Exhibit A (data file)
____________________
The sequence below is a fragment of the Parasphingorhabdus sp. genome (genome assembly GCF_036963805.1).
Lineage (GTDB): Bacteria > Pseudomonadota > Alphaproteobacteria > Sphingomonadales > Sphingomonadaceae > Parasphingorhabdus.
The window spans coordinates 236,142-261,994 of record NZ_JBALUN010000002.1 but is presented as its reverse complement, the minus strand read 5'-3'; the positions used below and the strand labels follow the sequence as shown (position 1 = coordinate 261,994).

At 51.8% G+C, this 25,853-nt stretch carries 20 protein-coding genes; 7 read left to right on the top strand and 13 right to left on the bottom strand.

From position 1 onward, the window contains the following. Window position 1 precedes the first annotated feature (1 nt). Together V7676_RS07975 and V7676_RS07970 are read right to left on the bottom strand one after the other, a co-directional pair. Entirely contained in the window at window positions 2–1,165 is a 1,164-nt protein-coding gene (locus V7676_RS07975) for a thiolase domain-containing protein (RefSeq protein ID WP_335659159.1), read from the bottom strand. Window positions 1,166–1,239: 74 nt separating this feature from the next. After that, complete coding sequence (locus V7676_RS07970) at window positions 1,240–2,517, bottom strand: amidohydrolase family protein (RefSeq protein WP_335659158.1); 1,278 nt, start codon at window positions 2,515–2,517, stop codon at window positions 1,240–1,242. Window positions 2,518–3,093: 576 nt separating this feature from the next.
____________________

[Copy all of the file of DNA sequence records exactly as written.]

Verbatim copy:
The sequence below is a fragment of the Parasphingorhabdus sp. genome (genome assembly GCF_036963805.1).
Lineage (GTDB): Bacteria > Pseudomonadota > Alphaproteobacteria > Sphingomonadales > Sphingomonadaceae > Parasphingorhabdus.
The window spans coordinates 236,142-261,994 of record NZ_JBALUN010000002.1 but is presented as its reverse complement, the minus strand read 5'-3'; the positions used below and the strand labels follow the sequence as shown (position 1 = coordinate 261,994).

At 51.8% G+C, this 25,853-nt stretch carries 20 protein-coding genes; 7 read left to right on the top strand and 13 right to left on the bottom strand.

From position 1 onward, the window contains the following. Window position 1 precedes the first annotated feature (1 nt). Together V7676_RS07975 and V7676_RS07970 are read right to left on the bottom strand one after the other, a co-directional pair. Entirely contained in the window at window positions 2–1,165 is a 1,164-nt protein-coding gene (locus V7676_RS07975) for a thiolase domain-containing protein (RefSeq protein ID WP_335659159.1), read from the bottom strand. Window positions 1,166–1,239: 74 nt separating this feature from the next. After that, complete coding sequence (locus V7676_RS07970) at window positions 1,240–2,517, bottom strand: amidohydrolase family protein (RefSeq protein WP_335659158.1); 1,278 nt, start codon at window positions 2,515–2,517, stop codon at window positions 1,240–1,242. Window positions 2,518–3,093: 576 nt separating this feature from the next.